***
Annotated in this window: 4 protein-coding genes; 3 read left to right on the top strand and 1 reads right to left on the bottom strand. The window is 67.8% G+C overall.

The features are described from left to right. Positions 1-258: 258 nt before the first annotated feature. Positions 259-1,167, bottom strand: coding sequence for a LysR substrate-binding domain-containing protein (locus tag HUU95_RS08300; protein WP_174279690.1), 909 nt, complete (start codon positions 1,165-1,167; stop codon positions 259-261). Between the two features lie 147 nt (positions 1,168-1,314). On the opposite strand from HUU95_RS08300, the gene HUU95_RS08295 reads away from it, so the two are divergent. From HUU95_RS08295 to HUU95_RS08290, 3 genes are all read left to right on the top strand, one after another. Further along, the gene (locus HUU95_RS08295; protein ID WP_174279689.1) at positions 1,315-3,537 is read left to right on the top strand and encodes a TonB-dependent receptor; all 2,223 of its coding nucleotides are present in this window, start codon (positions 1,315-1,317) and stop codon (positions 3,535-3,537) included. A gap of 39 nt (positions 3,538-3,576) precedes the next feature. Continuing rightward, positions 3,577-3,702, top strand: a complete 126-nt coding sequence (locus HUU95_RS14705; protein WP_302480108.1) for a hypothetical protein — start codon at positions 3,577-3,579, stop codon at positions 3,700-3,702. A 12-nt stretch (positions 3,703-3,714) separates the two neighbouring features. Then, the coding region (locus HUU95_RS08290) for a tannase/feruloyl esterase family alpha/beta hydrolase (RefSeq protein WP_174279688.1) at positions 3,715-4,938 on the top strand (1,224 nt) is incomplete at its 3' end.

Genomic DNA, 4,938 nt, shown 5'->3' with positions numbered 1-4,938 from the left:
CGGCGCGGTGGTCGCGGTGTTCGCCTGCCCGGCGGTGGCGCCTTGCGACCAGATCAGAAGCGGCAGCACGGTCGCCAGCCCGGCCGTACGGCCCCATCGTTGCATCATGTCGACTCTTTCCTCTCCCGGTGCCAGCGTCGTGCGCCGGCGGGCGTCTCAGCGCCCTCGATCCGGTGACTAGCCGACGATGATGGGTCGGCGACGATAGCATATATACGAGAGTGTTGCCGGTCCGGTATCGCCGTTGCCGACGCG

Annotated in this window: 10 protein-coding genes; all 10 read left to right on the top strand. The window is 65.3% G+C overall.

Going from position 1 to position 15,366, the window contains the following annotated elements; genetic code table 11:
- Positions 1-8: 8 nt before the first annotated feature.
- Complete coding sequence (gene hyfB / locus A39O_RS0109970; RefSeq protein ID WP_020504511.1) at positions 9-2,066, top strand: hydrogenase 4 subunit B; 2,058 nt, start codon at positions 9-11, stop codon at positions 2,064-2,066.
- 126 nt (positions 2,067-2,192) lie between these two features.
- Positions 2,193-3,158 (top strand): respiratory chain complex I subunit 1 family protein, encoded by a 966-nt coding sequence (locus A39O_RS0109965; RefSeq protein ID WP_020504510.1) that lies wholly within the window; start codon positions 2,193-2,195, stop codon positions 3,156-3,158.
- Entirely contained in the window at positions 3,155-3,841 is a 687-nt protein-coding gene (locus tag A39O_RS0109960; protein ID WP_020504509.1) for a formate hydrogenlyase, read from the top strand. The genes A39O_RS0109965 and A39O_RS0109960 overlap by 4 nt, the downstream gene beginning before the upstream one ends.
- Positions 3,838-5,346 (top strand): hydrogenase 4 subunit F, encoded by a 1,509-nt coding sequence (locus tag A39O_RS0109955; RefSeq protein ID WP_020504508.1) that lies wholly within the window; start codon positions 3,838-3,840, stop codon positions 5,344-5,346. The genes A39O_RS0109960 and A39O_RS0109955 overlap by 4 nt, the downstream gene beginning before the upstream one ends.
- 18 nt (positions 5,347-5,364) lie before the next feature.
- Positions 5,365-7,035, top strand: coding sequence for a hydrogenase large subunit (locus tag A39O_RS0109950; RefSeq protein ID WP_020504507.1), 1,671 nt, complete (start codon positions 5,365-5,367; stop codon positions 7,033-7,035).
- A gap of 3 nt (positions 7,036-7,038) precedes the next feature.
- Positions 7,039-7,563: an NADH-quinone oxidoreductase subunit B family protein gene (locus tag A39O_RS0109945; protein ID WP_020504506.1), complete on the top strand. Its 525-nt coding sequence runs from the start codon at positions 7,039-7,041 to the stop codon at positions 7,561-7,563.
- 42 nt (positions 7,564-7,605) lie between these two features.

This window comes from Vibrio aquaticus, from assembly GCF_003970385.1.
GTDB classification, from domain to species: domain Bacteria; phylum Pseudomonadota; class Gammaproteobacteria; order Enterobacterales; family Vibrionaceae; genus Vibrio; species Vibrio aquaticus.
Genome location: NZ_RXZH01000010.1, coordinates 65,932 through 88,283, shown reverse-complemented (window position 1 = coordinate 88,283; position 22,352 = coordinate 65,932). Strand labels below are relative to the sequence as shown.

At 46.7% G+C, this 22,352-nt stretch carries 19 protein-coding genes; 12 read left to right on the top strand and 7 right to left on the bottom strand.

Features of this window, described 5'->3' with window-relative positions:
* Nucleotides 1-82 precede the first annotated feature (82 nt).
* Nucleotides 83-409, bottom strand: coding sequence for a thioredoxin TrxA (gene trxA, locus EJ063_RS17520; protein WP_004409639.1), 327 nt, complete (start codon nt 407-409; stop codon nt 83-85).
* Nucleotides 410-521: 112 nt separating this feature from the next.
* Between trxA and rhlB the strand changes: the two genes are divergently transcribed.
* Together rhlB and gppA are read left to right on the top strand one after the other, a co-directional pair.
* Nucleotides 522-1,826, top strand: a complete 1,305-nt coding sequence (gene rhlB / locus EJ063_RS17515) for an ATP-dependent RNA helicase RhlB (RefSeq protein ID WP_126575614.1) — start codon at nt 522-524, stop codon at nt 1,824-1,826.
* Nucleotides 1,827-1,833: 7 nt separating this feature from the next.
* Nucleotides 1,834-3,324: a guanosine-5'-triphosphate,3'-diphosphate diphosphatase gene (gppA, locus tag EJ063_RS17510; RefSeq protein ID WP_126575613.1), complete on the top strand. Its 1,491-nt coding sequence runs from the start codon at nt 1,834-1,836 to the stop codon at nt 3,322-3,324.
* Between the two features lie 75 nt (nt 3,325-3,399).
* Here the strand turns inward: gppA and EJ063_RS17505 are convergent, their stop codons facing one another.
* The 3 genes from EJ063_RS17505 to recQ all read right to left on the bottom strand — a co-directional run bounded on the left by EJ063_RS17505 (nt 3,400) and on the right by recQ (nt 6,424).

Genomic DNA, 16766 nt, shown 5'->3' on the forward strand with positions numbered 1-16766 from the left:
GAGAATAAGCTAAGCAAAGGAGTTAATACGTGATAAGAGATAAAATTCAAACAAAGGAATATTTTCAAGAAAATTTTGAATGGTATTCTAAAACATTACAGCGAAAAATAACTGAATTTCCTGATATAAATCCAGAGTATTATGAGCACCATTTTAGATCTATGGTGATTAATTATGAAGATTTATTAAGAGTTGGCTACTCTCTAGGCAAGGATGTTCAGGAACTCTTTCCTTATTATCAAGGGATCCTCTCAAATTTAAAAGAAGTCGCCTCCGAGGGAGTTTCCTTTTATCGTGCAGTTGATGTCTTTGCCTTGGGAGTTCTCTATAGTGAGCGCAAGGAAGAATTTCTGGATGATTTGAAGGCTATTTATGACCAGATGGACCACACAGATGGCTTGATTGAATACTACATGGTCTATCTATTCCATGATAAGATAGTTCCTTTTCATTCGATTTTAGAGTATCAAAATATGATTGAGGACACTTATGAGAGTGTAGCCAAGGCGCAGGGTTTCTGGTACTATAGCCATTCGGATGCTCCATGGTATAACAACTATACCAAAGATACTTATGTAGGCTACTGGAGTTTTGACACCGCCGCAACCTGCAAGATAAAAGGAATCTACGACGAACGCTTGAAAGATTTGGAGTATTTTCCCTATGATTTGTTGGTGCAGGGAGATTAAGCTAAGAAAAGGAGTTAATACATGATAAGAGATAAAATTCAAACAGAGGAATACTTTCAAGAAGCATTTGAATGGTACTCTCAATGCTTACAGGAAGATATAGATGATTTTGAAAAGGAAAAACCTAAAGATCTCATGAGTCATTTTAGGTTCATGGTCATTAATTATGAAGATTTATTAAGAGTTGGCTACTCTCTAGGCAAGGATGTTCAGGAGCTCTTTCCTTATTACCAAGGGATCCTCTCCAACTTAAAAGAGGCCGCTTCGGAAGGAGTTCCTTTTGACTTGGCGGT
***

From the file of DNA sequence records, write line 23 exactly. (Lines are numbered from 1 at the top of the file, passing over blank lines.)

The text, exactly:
* Nucleotides 1-82 precede the first annotated feature (82 nt).